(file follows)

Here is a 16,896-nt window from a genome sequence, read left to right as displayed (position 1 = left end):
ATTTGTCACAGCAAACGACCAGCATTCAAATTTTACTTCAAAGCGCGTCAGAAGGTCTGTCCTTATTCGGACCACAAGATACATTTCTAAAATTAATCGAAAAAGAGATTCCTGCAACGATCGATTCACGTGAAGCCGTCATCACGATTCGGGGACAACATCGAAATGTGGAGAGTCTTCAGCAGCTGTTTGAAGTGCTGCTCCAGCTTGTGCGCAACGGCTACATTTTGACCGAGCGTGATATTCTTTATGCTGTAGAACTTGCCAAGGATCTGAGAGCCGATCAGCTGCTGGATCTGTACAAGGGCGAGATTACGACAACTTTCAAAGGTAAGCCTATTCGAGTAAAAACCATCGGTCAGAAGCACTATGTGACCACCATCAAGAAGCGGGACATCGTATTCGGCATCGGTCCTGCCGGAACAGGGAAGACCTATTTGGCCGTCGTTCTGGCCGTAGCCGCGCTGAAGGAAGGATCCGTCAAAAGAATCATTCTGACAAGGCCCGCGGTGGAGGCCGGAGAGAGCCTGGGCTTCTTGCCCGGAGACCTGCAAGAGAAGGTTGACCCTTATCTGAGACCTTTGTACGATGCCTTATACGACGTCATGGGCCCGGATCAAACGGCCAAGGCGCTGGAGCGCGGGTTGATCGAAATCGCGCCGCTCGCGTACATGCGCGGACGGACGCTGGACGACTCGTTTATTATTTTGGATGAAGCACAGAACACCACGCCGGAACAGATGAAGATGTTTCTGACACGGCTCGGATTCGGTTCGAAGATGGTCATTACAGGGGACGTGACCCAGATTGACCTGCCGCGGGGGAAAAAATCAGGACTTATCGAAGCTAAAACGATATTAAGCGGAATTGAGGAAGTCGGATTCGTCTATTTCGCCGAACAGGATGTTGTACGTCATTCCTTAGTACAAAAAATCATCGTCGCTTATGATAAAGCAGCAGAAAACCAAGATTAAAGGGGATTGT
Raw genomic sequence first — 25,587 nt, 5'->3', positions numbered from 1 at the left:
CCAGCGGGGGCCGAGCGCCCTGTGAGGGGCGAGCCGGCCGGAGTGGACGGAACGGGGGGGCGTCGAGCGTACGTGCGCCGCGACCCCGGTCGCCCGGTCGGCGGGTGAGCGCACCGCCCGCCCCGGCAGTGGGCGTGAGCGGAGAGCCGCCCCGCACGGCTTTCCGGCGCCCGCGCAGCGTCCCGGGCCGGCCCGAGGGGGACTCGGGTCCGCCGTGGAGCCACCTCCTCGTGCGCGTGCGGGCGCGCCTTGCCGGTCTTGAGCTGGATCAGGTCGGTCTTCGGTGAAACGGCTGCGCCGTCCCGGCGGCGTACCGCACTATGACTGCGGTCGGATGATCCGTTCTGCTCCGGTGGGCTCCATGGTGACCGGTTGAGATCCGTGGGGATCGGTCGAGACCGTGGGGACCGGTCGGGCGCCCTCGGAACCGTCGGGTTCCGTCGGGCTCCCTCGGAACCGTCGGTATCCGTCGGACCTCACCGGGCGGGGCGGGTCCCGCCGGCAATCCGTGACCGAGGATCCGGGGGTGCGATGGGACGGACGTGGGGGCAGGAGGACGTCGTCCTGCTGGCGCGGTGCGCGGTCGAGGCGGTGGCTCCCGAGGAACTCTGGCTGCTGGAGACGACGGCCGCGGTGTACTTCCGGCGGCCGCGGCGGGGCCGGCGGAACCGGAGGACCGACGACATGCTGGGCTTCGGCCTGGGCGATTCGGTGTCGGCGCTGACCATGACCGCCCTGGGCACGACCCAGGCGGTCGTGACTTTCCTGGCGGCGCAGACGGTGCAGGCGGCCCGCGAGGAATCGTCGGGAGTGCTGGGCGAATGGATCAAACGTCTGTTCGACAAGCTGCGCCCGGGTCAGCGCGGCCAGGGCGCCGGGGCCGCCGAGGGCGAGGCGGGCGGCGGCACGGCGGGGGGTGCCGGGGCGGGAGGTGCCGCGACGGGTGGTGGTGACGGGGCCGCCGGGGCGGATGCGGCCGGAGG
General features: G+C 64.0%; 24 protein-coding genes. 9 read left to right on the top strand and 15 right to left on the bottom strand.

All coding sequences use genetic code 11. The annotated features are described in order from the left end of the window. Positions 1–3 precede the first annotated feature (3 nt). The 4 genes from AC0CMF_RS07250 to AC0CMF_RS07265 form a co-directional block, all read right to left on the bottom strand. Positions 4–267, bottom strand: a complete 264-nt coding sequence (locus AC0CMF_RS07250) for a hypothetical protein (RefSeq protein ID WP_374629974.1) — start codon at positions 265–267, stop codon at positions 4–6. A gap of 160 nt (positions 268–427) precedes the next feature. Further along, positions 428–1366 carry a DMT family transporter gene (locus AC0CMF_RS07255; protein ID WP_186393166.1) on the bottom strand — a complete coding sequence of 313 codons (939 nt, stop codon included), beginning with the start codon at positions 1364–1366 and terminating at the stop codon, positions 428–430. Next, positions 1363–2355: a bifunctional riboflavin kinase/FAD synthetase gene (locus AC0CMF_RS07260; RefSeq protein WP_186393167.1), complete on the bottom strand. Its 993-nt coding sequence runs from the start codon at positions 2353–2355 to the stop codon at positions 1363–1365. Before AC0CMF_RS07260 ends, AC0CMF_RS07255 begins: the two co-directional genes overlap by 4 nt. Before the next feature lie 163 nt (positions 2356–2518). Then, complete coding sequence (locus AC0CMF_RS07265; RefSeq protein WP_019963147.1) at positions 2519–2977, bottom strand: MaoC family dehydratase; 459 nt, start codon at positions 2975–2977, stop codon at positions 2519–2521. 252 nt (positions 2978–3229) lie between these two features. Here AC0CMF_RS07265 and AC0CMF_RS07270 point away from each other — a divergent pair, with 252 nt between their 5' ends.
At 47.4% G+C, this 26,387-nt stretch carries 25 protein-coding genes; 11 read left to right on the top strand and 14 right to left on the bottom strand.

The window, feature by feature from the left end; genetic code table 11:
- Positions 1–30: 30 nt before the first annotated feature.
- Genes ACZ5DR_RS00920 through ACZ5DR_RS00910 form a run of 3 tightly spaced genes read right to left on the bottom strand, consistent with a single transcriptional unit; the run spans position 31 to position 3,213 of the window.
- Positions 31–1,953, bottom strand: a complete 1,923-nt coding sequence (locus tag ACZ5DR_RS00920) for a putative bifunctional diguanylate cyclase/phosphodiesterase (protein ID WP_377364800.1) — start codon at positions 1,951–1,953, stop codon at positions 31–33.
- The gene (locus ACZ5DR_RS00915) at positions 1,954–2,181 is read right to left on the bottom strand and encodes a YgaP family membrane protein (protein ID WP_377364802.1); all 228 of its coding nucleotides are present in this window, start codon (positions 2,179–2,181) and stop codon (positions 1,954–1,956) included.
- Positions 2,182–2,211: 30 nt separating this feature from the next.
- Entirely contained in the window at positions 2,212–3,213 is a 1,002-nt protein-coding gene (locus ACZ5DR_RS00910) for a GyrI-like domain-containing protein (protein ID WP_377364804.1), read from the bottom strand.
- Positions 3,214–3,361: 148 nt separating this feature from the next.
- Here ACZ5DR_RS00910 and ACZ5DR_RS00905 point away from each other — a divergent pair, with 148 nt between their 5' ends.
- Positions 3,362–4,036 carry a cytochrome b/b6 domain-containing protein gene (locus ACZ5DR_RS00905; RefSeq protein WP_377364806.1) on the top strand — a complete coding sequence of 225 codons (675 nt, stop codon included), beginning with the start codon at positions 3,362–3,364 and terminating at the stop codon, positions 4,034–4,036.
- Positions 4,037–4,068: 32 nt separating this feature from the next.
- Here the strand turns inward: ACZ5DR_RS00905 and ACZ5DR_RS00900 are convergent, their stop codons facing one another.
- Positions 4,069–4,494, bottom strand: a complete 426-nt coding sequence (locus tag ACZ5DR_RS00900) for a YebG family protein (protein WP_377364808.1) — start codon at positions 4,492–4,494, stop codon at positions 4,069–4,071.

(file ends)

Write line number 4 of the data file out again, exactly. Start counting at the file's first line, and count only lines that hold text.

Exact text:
CCAGCGGGGGCCGAGCGCCCTGTGAGGGGCGAGCCGGCCGGAGTGGACGGAACGGGGGGGCGTCGAGCGTACGTGCGCCGCGACCCCGGTCGCCCGGTCGGCGGGTGAGCGCACCGCCCGCCCCGGCAGTGGGCGTGAGCGGAGAGCCGCCCCGCACGGCTTTCCGGCGCCCGCGCAGCGTCCCGGGCCGGCCCGAGGGGGACTCGGGTCCGCCGTGGAGCCACCTCCTCGTGCGCGTGCGGGCGCGCCTTGCCGGTCTTGAGCTGGATCAGGTCGGTCTTCGGTGAAACGGCTGCGCCGTCCCGGCGGCGTACCGCACTATGACTGCGGTCGGATGATCCGTTCTGCTCCGGTGGGCTCCATGGTGACCGGTTGAGATCCGTGGGGATCGGTCGAGACCGTGGGGACCGGTCGGGCGCCCTCGGAACCGTCGGGTTCCGTCGGGCTCCCTCGGAACCGTCGGTATCCGTCGGACCTCACCGGGCGGGGCGGGTCCCGCCGGCAATCCGTGACCGAGGATCCGGGGGTGCGATGGGACGGACGTGGGGGCAGGAGGACGTCGTCCTGCTGGCGCGGTGCGCGGTCGAGGCGGTGGCTCCCGAGGAACTCTGGCTGCTGGAGACGACGGCCGCGGTGTACTTCCGGCGGCCGCGGCGGGGCCGGCGGAACCGGAGGACCGACGACATGCTGGGCTTCGGCCTGGGCGATTCGGTGTCGGCGCTGACCATGACCGCCCTGGGCACGACCCAGGCGGTCGTGACTTTCCTGGCGGCGCAGACGGTGCAGGCGGCCCGCGAGGAATCGTCGGGAGTGCTGGGCGAATGGATCAAACGTCTGTTCGACAAGCTGCGCCCGGGTCAGCGCGGCCAGGGCGCCGGGGCCGCCGAGGGCGAGGCGGGCGGCGGCACGGCGGGGGGTGCCGGGGCGGGAGGTGCCGCGACGGGTGGTGGTGACGGGGCCGCCGGGGCGGATGCGGCCGGAGG